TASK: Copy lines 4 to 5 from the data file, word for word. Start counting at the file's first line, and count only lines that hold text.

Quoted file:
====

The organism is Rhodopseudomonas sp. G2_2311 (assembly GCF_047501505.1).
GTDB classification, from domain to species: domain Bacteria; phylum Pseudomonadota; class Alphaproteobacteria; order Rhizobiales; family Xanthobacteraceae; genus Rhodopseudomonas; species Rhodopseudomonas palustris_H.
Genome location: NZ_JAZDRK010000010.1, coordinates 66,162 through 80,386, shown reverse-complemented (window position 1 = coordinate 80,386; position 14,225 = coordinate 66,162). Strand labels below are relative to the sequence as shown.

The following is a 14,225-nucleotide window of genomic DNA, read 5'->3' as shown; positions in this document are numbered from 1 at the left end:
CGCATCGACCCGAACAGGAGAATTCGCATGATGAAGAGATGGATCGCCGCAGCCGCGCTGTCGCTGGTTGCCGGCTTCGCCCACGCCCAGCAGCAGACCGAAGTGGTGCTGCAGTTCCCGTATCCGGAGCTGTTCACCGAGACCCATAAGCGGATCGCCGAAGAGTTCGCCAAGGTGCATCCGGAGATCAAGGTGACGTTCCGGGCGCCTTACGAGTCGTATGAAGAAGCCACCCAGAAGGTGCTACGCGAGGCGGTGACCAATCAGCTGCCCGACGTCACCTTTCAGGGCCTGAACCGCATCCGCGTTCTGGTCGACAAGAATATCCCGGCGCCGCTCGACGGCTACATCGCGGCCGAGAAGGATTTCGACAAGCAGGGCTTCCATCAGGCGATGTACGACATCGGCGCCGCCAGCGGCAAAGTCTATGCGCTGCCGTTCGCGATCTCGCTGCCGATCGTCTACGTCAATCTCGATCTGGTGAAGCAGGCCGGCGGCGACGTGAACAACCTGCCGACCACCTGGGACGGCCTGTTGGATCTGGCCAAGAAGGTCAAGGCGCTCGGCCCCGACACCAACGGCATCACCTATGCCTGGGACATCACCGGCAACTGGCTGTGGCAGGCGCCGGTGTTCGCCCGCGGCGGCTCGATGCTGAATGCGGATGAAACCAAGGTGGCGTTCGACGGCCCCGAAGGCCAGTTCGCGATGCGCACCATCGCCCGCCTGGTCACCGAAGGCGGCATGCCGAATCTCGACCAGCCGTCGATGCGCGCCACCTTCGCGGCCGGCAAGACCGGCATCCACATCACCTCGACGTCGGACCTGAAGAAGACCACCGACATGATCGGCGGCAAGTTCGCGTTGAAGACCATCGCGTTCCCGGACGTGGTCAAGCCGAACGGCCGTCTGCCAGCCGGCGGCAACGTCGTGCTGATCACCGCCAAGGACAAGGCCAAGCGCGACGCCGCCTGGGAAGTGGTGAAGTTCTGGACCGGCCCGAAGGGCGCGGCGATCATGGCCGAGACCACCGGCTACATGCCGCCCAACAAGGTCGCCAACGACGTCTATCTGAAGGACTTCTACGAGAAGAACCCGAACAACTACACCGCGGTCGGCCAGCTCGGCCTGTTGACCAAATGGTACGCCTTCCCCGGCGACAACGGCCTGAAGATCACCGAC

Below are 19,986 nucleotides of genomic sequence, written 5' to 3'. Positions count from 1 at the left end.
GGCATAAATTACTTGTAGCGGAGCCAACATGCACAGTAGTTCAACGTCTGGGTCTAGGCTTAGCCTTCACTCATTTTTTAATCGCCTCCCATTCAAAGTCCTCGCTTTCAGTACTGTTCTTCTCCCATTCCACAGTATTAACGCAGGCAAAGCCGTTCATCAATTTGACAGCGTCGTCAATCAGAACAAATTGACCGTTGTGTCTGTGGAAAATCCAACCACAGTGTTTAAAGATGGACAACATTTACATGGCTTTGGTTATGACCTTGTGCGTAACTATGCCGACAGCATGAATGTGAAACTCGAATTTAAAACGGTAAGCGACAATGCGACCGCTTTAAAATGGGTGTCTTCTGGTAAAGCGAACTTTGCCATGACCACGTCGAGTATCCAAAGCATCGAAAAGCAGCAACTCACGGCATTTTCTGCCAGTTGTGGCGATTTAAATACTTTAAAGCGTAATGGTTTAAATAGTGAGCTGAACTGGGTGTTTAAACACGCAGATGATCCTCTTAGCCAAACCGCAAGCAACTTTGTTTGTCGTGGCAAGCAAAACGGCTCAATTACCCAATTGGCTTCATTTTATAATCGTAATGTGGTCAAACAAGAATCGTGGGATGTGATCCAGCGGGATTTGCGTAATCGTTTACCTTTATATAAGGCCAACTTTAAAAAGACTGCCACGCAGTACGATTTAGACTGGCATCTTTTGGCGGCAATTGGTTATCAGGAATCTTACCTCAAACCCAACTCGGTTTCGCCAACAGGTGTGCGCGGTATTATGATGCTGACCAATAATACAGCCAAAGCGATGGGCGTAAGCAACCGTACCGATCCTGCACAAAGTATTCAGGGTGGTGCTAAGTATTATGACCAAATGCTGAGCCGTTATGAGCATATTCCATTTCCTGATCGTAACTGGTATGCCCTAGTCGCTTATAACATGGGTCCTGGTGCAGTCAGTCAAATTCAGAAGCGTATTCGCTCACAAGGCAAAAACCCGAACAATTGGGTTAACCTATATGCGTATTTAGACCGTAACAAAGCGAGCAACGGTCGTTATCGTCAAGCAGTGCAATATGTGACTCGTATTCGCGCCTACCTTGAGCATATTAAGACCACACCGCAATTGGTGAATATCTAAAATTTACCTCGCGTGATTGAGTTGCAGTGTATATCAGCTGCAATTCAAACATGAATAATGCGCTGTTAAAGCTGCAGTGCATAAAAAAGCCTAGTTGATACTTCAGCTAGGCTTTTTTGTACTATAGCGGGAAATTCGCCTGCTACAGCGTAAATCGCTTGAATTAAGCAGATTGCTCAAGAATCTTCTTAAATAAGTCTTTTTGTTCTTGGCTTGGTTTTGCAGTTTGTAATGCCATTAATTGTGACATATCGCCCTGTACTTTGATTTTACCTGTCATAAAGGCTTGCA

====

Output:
The following is a 14,225-nucleotide window of genomic DNA, read 5'->3' as shown; positions in this document are numbered from 1 at the left end:
CGCATCGACCCGAACAGGAGAATTCGCATGATGAAGAGATGGATCGCCGCAGCCGCGCTGTCGCTGGTTGCCGGCTTCGCCCACGCCCAGCAGCAGACCGAAGTGGTGCTGCAGTTCCCGTATCCGGAGCTGTTCACCGAGACCCATAAGCGGATCGCCGAAGAGTTCGCCAAGGTGCATCCGGAGATCAAGGTGACGTTCCGGGCGCCTTACGAGTCGTATGAAGAAGCCACCCAGAAGGTGCTACGCGAGGCGGTGACCAATCAGCTGCCCGACGTCACCTTTCAGGGCCTGAACCGCATCCGCGTTCTGGTCGACAAGAATATCCCGGCGCCGCTCGACGGCTACATCGCGGCCGAGAAGGATTTCGACAAGCAGGGCTTCCATCAGGCGATGTACGACATCGGCGCCGCCAGCGGCAAAGTCTATGCGCTGCCGTTCGCGATCTCGCTGCCGATCGTCTACGTCAATCTCGATCTGGTGAAGCAGGCCGGCGGCGACGTGAACAACCTGCCGACCACCTGGGACGGCCTGTTGGATCTGGCCAAGAAGGTCAAGGCGCTCGGCCCCGACACCAACGGCATCACCTATGCCTGGGACATCACCGGCAACTGGCTGTGGCAGGCGCCGGTGTTCGCCCGCGGCGGCTCGATGCTGAATGCGGATGAAACCAAGGTGGCGTTCGACGGCCCCGAAGGCCAGTTCGCGATGCGCACCATCGCCCGCCTGGTCACCGAAGGCGGCATGCCGAATCTCGACCAGCCGTCGATGCGCGCCACCTTCGCGGCCGGCAAGACCGGCATCCACATCACCTCGACGTCGGACCTGAAGAAGACCACCGACATGATCGGCGGCAAGTTCGCGTTGAAGACCATCGCGTTCCCGGACGTGGTCAAGCCGAACGGCCGTCTGCCAGCCGGCGGCAACGTCGTGCTGATCACCGCCAAGGACAAGGCCAAGCGCGACGCCGCCTGGGAAGTGGTGAAGTTCTGGACCGGCCCGAAGGGCGCGGCGATCATGGCCGAGACCACCGGCTACATGCCGCCCAACAAGGTCGCCAACGACGTCTATCTGAAGGACTTCTACGAGAAGAACCCGAACAACTACACCGCGGTCGGCCAGCTCGGCCTGTTGACCAAATGGTACGCCTTCCCCGGCGACAACGGCCTGAAGATCACCGAC